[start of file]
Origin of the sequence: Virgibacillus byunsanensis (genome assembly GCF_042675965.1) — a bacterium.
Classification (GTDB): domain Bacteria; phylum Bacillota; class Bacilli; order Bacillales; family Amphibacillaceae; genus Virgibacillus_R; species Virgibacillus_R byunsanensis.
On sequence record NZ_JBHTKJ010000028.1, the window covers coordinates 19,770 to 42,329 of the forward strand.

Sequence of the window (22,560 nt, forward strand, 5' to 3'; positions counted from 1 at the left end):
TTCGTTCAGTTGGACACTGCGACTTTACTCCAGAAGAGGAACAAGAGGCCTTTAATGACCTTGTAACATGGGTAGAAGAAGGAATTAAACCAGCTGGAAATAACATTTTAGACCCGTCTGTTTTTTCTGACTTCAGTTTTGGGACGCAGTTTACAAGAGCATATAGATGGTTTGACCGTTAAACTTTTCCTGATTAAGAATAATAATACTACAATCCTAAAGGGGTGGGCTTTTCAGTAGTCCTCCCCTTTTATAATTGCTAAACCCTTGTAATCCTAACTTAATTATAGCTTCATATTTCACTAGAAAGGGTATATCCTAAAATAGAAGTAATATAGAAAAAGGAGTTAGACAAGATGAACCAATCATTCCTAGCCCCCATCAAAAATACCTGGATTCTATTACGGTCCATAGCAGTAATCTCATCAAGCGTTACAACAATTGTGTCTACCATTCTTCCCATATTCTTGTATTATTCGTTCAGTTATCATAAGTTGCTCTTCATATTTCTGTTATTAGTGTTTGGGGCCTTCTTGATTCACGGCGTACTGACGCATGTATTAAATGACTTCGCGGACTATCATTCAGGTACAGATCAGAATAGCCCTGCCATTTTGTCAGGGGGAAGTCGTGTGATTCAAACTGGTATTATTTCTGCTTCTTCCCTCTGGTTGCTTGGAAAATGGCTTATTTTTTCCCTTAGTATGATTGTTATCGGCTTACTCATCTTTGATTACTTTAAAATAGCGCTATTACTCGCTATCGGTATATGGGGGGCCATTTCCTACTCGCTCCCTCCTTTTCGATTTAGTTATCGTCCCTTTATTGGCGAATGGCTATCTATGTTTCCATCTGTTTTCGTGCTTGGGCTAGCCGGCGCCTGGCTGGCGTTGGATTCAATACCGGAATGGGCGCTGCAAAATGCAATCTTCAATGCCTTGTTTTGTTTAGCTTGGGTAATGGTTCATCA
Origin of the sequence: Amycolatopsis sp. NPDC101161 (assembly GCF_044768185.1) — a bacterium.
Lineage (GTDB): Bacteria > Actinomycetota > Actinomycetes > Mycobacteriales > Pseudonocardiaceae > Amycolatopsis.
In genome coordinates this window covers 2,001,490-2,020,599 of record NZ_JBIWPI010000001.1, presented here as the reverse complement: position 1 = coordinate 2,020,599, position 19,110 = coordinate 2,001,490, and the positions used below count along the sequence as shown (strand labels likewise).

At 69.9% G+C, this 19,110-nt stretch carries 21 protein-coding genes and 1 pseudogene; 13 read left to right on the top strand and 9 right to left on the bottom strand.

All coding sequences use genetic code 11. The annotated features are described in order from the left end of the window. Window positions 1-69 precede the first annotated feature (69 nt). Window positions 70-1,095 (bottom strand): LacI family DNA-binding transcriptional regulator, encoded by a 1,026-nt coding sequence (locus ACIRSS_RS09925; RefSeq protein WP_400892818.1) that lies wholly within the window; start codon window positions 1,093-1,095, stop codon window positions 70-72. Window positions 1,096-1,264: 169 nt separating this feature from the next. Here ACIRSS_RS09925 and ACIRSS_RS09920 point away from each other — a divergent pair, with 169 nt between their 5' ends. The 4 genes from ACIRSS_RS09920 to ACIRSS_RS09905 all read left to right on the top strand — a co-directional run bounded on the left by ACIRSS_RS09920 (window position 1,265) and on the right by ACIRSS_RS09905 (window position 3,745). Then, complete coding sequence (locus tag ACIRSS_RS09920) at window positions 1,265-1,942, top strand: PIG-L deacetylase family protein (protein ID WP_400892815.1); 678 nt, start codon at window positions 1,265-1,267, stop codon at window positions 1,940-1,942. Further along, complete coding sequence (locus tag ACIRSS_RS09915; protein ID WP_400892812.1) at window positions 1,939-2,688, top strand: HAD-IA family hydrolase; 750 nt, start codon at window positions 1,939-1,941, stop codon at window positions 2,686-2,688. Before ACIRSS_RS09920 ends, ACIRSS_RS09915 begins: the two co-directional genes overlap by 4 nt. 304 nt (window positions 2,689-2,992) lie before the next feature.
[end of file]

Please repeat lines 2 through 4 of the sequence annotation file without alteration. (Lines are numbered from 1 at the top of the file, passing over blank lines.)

Classification (GTDB): domain Bacteria; phylum Bacillota; class Bacilli; order Bacillales; family Amphibacillaceae; genus Virgibacillus_R; species Virgibacillus_R byunsanensis.
On sequence record NZ_JBHTKJ010000028.1, the window covers coordinates 19,770 to 42,329 of the forward strand.

Sequence of the window (22,560 nt, forward strand, 5' to 3'; positions counted from 1 at the left end):